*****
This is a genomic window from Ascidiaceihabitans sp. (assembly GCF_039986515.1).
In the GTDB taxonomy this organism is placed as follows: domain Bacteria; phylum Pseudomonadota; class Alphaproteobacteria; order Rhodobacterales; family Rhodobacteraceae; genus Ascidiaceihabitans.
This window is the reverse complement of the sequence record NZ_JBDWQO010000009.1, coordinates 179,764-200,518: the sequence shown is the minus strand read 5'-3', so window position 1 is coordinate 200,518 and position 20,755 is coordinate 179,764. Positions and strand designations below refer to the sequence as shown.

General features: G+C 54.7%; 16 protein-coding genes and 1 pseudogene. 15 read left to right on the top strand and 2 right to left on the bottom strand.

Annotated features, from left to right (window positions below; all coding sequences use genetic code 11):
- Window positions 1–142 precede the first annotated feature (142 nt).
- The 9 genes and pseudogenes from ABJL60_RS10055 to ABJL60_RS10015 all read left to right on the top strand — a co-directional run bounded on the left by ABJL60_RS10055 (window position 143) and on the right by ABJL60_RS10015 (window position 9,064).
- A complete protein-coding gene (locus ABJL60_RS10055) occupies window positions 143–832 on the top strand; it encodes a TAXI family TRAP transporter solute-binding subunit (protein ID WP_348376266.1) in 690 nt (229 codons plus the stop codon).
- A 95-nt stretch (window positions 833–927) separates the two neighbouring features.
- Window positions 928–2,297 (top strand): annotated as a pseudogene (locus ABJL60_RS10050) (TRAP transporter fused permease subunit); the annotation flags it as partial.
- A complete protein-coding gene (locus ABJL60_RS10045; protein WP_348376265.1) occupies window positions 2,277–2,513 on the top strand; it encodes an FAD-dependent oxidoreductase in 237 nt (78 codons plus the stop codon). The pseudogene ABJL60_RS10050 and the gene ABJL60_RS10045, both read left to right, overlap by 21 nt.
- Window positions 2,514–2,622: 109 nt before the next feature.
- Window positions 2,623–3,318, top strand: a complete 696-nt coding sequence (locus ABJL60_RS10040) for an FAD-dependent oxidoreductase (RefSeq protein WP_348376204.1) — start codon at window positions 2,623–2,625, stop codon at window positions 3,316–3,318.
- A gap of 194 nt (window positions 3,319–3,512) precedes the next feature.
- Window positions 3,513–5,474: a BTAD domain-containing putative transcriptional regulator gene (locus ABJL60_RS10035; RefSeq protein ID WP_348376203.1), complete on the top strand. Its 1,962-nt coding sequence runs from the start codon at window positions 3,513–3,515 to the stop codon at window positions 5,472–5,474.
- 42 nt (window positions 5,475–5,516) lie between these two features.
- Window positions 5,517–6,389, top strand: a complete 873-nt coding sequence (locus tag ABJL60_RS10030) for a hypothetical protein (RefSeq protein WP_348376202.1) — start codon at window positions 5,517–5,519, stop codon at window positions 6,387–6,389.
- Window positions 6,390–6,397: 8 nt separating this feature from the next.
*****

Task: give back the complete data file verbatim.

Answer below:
This is a genomic window from Ascidiaceihabitans sp. (assembly GCF_039986515.1).
In the GTDB taxonomy this organism is placed as follows: domain Bacteria; phylum Pseudomonadota; class Alphaproteobacteria; order Rhodobacterales; family Rhodobacteraceae; genus Ascidiaceihabitans.
This window is the reverse complement of the sequence record NZ_JBDWQO010000009.1, coordinates 179,764-200,518: the sequence shown is the minus strand read 5'-3', so window position 1 is coordinate 200,518 and position 20,755 is coordinate 179,764. Positions and strand designations below refer to the sequence as shown.

General features: G+C 54.7%; 16 protein-coding genes and 1 pseudogene. 15 read left to right on the top strand and 2 right to left on the bottom strand.

Annotated features, from left to right (window positions below; all coding sequences use genetic code 11):
- Window positions 1–142 precede the first annotated feature (142 nt).
- The 9 genes and pseudogenes from ABJL60_RS10055 to ABJL60_RS10015 all read left to right on the top strand — a co-directional run bounded on the left by ABJL60_RS10055 (window position 143) and on the right by ABJL60_RS10015 (window position 9,064).
- A complete protein-coding gene (locus ABJL60_RS10055) occupies window positions 143–832 on the top strand; it encodes a TAXI family TRAP transporter solute-binding subunit (protein ID WP_348376266.1) in 690 nt (229 codons plus the stop codon).
- A 95-nt stretch (window positions 833–927) separates the two neighbouring features.
- Window positions 928–2,297 (top strand): annotated as a pseudogene (locus ABJL60_RS10050) (TRAP transporter fused permease subunit); the annotation flags it as partial.
- A complete protein-coding gene (locus ABJL60_RS10045; protein WP_348376265.1) occupies window positions 2,277–2,513 on the top strand; it encodes an FAD-dependent oxidoreductase in 237 nt (78 codons plus the stop codon). The pseudogene ABJL60_RS10050 and the gene ABJL60_RS10045, both read left to right, overlap by 21 nt.
- Window positions 2,514–2,622: 109 nt before the next feature.
- Window positions 2,623–3,318, top strand: a complete 696-nt coding sequence (locus ABJL60_RS10040) for an FAD-dependent oxidoreductase (RefSeq protein WP_348376204.1) — start codon at window positions 2,623–2,625, stop codon at window positions 3,316–3,318.
- A gap of 194 nt (window positions 3,319–3,512) precedes the next feature.
- Window positions 3,513–5,474: a BTAD domain-containing putative transcriptional regulator gene (locus ABJL60_RS10035; RefSeq protein ID WP_348376203.1), complete on the top strand. Its 1,962-nt coding sequence runs from the start codon at window positions 3,513–3,515 to the stop codon at window positions 5,472–5,474.
- 42 nt (window positions 5,475–5,516) lie between these two features.
- Window positions 5,517–6,389, top strand: a complete 873-nt coding sequence (locus tag ABJL60_RS10030) for a hypothetical protein (RefSeq protein WP_348376202.1) — start codon at window positions 5,517–5,519, stop codon at window positions 6,387–6,389.
- Window positions 6,390–6,397: 8 nt separating this feature from the next.